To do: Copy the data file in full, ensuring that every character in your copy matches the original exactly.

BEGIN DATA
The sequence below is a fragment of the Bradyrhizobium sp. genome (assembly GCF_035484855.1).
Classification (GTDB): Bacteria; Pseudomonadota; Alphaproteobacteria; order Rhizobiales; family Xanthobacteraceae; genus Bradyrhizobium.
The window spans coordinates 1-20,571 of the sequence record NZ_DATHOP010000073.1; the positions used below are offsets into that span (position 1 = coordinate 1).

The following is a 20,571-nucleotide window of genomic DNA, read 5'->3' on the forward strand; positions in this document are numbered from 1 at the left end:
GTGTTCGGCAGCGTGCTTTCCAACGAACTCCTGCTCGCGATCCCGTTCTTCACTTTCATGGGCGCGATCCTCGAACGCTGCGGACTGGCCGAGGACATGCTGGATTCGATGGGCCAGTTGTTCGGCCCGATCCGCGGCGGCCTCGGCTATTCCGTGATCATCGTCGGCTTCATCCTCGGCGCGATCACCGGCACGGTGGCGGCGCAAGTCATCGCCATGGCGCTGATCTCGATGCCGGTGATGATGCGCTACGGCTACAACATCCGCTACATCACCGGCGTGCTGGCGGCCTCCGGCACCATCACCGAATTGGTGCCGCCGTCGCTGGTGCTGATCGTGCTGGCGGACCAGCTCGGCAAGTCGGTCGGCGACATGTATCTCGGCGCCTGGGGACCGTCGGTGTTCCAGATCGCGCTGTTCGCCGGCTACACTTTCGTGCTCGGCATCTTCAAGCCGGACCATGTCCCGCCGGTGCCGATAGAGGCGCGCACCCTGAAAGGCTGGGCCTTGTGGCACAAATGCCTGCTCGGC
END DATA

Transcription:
The sequence below is a fragment of the Bradyrhizobium sp. genome (assembly GCF_035484855.1).
Classification (GTDB): Bacteria; Pseudomonadota; Alphaproteobacteria; order Rhizobiales; family Xanthobacteraceae; genus Bradyrhizobium.
The window spans coordinates 1-20,571 of the sequence record NZ_DATHOP010000073.1; the positions used below are offsets into that span (position 1 = coordinate 1).

The following is a 20,571-nucleotide window of genomic DNA, read 5'->3' on the forward strand; positions in this document are numbered from 1 at the left end:
GTGTTCGGCAGCGTGCTTTCCAACGAACTCCTGCTCGCGATCCCGTTCTTCACTTTCATGGGCGCGATCCTCGAACGCTGCGGACTGGCCGAGGACATGCTGGATTCGATGGGCCAGTTGTTCGGCCCGATCCGCGGCGGCCTCGGCTATTCCGTGATCATCGTCGGCTTCATCCTCGGCGCGATCACCGGCACGGTGGCGGCGCAAGTCATCGCCATGGCGCTGATCTCGATGCCGGTGATGATGCGCTACGGCTACAACATCCGCTACATCACCGGCGTGCTGGCGGCCTCCGGCACCATCACCGAATTGGTGCCGCCGTCGCTGGTGCTGATCGTGCTGGCGGACCAGCTCGGCAAGTCGGTCGGCGACATGTATCTCGGCGCCTGGGGACCGTCGGTGTTCCAGATCGCGCTGTTCGCCGGCTACACTTTCGTGCTCGGCATCTTCAAGCCGGACCATGTCCCGCCGGTGCCGATAGAGGCGCGCACCCTGAAAGGCTGGGCCTTGTGGCACAAATGCCTGCTCGGC